"Somebody fell over the taboret
in the hall," Nan whispered, her dark
eyes wide with dread. "You turned
off the lights."
Eleanor thought quickly. The house
had been closed since June. A care caretaker
taker caretaker came every day to look after it,
and at night the watchman was sup supposed
posed supposed to guard it. She crossed the
room and locked both doors leading
into the hall, then went to the win windows.
dows. windows. "Did you hear that?" Nan whispered,

her face pressed against the door
listening. "Somebody Vhistled, and it
was answered."
Nan shrank back, her face covered
with her hands, but Eleanor slipped
one arm around her, eoothing her even
while her own heart throbbed heavily.
"Come on, now!" called a deep
voice. "Open up. You knowr you can't
get out' of there."
"And you cannot get in," returned
Eleanor clearly. "If you attempt to
break in the doors I will fire."

Atlantic Coast Line
I No. 9, Jacksonville to Leesburg-
9:05 p. m.
i Xo. 10, Leesburg to Jacksonville
! 6:05 a. m.
No. 37, Jacksonville to St. Peters Petersburg
burg Petersburg 2:18 a. m.
i No. 38, S' Petersburg to Jackson-
ville 2:25 a. m.

Xo. 39, Jacksonville to bt. Peters Petersburg
burg Petersburg 2:40 p. m.
Xo. 4 0, St. Petersburg to Jackson Jacksonville
ville Jacksonville 1:14 p. m.

No. 140, Ocala to Palatka 4:10, p.
No. 141, Palatka to Ocala 10:50
a. m.
No. 49, Ocala to Homosassa
Leaves, 2:25 p. m.
No. 48, Homosassa to Ocala Ar Arrives
rives Arrives 1:05 p. m.
No. 35 (Sunnyjim) Ocala to Lake Lakeland
land Lakeland 6:40 a., m., Tuesday, Thursday
and Saturday.
No. 32 (Sunnyjim) Lakeland to
Ocala 9:50 p. m., Tuesday, Thurs Thursday
day Thursday and Saturday.
No. 151, Ocala to Wilcox 6:10 a.
my, Monday,' Wednesday and 'Friday.
No. 150, Wilcox to Ocala 5:45 p.
m., Monday, Wednesday and Friday.
Seaboard Air Line
No. 1, Jacksonville to Tampa
1:45 a. m.

No. 3, Jacksonville to Tampa Ar

rive, 1:10 p. m.; leave, 1:25.
No. 9, Jacksonville to Tampa Tampa-2:33
2:33 Tampa-2:33 p. m.

No. 2, Tampa to Jacksonville, 2:30

a. m.

No. 4. Tampa to Jacksonville Ar

rive 1:12 d. m.: leave 1:30 p. m.

No. 10, Tampa to Jacksonville
4:20 p. m.
Ocala Northern
No. 71 Arrives from Palatka,
11:30 a. m.
No. 72 Leaves Ocala for Palatfca
at 1:15 p. m.



We need the money and the space
Nice Assortment ot the Season's Best Still
on Hand
Also Stock From Our Crystal River Business
Recently Discontinued and to be
Sold Below Cost
Big values while they last For The Cash
Upstairs, rear Helvenston's store

Christmas and New Year lolii
Cheap Excursion Mates





Tickets will be on sale by the Atlantic Coast Line to points South of
the Ohio and Potomac and East of the Mississippi rivers, including
Washington, Cincinnatti, Evansville and Cairo, for trains December 17,

18, 19, 20, 21, 22, 23, 24', 25, and 31, and January 1st, limited returning

January 6th; and to many points in the Northwest and Southwest, on De December
cember December 19th to 24th, inclusive, and 29th to 31st inclusive, with limit of
January 18th. Also Key West Havana, December 17th, 20th, 24th, and
27th, with limit of January 3, 1915. For further particulars, schedules,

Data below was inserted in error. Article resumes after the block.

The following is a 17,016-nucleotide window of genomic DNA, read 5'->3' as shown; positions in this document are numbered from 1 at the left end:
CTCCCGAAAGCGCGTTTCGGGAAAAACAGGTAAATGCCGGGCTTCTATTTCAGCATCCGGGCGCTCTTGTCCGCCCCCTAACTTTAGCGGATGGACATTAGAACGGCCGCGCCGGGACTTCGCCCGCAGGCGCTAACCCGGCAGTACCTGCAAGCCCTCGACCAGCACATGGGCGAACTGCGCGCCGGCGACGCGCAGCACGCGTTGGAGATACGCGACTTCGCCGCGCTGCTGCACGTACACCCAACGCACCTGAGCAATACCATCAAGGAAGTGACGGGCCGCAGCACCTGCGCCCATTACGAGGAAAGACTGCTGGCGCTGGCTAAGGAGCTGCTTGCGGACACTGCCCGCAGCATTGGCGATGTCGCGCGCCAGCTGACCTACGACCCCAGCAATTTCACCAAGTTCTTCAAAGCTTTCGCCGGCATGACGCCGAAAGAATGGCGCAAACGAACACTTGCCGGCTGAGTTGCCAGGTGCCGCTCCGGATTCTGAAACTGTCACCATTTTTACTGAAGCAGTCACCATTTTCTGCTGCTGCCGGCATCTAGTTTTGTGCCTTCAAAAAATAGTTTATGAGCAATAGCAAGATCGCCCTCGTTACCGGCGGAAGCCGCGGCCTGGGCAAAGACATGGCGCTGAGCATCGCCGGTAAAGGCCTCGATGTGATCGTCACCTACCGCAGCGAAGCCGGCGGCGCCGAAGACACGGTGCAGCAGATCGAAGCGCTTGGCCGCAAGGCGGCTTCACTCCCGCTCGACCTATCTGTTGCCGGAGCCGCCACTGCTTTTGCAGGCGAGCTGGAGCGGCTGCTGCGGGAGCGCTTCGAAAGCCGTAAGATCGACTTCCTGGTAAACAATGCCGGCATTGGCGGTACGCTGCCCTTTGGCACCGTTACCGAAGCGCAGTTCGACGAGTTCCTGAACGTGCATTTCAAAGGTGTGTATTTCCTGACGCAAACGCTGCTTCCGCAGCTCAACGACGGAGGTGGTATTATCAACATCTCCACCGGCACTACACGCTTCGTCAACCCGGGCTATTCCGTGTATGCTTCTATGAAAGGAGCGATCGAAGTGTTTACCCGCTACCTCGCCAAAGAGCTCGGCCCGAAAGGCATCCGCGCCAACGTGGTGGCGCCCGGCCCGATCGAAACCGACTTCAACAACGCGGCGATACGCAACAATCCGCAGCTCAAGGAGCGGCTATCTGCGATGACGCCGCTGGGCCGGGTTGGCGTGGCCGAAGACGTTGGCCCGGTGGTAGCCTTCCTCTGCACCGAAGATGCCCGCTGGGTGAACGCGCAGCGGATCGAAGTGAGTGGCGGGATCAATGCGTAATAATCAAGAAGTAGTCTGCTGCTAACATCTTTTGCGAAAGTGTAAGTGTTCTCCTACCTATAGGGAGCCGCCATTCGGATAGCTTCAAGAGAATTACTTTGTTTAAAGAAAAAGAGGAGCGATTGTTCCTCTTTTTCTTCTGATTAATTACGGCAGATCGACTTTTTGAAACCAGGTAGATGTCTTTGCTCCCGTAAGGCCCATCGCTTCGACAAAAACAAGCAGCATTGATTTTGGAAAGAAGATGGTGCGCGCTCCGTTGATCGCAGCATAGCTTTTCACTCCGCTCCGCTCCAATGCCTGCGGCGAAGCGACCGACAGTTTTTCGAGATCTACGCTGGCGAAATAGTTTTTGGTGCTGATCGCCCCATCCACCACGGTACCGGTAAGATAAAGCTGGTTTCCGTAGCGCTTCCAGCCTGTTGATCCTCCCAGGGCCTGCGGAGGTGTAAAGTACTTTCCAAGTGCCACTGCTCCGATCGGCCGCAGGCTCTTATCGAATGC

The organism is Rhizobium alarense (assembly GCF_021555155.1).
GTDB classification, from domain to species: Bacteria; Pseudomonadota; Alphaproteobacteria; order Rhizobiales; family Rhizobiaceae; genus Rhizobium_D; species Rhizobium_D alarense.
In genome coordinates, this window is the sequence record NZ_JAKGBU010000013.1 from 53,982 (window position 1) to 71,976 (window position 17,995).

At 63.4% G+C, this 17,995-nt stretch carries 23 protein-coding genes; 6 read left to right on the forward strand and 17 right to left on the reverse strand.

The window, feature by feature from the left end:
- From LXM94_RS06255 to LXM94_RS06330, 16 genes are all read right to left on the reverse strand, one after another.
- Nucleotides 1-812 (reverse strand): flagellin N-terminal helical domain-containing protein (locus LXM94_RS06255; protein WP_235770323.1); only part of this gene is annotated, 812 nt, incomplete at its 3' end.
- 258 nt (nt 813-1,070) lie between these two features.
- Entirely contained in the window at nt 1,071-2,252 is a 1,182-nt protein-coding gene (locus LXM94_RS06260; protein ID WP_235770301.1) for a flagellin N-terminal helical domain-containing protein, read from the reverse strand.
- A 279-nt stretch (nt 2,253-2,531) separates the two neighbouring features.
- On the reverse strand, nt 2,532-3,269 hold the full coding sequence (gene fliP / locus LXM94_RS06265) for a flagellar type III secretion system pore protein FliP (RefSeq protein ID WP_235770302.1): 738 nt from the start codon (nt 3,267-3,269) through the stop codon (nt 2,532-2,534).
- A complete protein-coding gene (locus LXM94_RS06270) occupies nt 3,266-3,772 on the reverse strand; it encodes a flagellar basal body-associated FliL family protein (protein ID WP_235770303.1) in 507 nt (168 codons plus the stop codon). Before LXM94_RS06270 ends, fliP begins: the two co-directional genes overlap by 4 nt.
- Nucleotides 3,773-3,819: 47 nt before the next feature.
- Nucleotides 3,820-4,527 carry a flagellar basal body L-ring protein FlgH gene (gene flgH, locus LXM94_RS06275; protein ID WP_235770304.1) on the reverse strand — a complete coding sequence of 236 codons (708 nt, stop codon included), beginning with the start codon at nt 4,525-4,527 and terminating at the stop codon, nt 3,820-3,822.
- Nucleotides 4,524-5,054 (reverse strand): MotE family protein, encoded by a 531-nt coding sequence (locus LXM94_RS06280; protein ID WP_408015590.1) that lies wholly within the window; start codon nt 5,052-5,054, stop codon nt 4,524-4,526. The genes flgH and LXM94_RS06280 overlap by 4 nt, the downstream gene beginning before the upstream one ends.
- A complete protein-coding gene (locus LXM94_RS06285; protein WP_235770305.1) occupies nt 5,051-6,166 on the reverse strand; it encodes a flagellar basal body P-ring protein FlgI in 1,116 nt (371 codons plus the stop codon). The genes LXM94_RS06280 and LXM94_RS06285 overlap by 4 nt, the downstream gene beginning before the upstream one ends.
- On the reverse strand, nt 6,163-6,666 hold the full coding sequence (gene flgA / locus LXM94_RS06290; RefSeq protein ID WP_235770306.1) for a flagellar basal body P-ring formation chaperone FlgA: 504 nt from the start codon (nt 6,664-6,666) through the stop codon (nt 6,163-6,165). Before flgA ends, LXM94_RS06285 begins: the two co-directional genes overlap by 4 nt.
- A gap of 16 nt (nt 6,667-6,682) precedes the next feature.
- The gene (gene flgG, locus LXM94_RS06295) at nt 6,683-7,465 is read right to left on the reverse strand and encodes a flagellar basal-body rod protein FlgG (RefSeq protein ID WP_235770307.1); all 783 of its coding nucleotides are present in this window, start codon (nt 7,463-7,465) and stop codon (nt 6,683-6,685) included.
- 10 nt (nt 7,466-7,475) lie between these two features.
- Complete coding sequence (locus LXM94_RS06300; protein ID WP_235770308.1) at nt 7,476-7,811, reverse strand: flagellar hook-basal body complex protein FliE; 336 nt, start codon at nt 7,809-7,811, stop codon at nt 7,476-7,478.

reservations, etc., apply to ticket agents Atlantic Coast Line, or address ?
J. G. KIRKLAND, D. P. A., T. C. WHITE, G. P. A.,
Tampa, Fla. Wilmington, N. C.


Miss Louise Gamsby, the librarian
in charge of the library, which now
has its quarters in the Marion County
Board of Trade room, says she wishes
the country people to know that they
are welcome to come to the library
at any time and read the Docks. Also
that there are a ?arge number of
magazines there to be given out to
those who wish them, magazines that
have been given by different persons
who have finished with them.


'tis a woman's voice," they

heard some one say. "Shall I break
in the doer, Mr. Blair?"
"No, no, wait." The knob turned.
A shoulder pressed against the door
panel. "Nell, open the door, please.
I know your voice. It's Bill."
"Who's with you?"
"Just the watchman. I saw the
lights and thought burglars were in
here. Open the dcor, please."

Eleanor turned the key. Tall and
very lovely she looked in her long,
blue crepe kimono, her face pale and
determined, her hair in two long

-braids over her shoulders like some

old-time Saxon princess.
Out in the hallway stood Bill, the
original of the picture, and the old
"Nell," he cried, "I had no idea it
was you in here. I've had a room
across the street all summer just to
be near the house, and when I saw the
lights flash on, I called Sullivan here
and we hustled over to get the bur burglars.
glars. burglars. I'm awfully r.orry."
Sullivan moved tactfully down the
hallway, testing locks here and there.
Nan had dropped limply into a willow
chair, with its back toward the two at
the door. Bill raised two white, slim
hands to his lips and kissed them.
"It's so wonderful to see you again,
girl dear. I've watched these barred
shutters all summer, waiting for you
to come back. I won't wait a year,
Nell. Look at me. Aren't you glad
to see me?"
"Don't you know, Billie boy?"
"Listen, dear. Don't let them take
you away from me again. It's Provi Providence,
dence, Providence, this mixup here tonight. I've
been patient for months. Don't say
no,. Nell. I'll be over early for you,
and we'll be married before anything
can happen."
He was gone before she could even
protest. From the willow chair came
a contented chuckle, and a brief re remark:
mark: remark: 'Devotedly, Bills
(Copyright, 1914, by the McClure Newspa Newspaper
per Newspaper Syndicate.)
Similar Motion.
Inkblotz Hemmandhaw has been in
the country all week practicing golf.
Smudgely On what links?
"No links. He was on Sol Sodbu3 Sodbu3-ter's
ter's Sodbu3-ter's farm."
"I thought Sol objected to trespass trespassing."
ing." trespassing." "He does, but when he saw Hem Hemmandhaw
mandhaw Hemmandhaw fanning the air with a bras bras-sie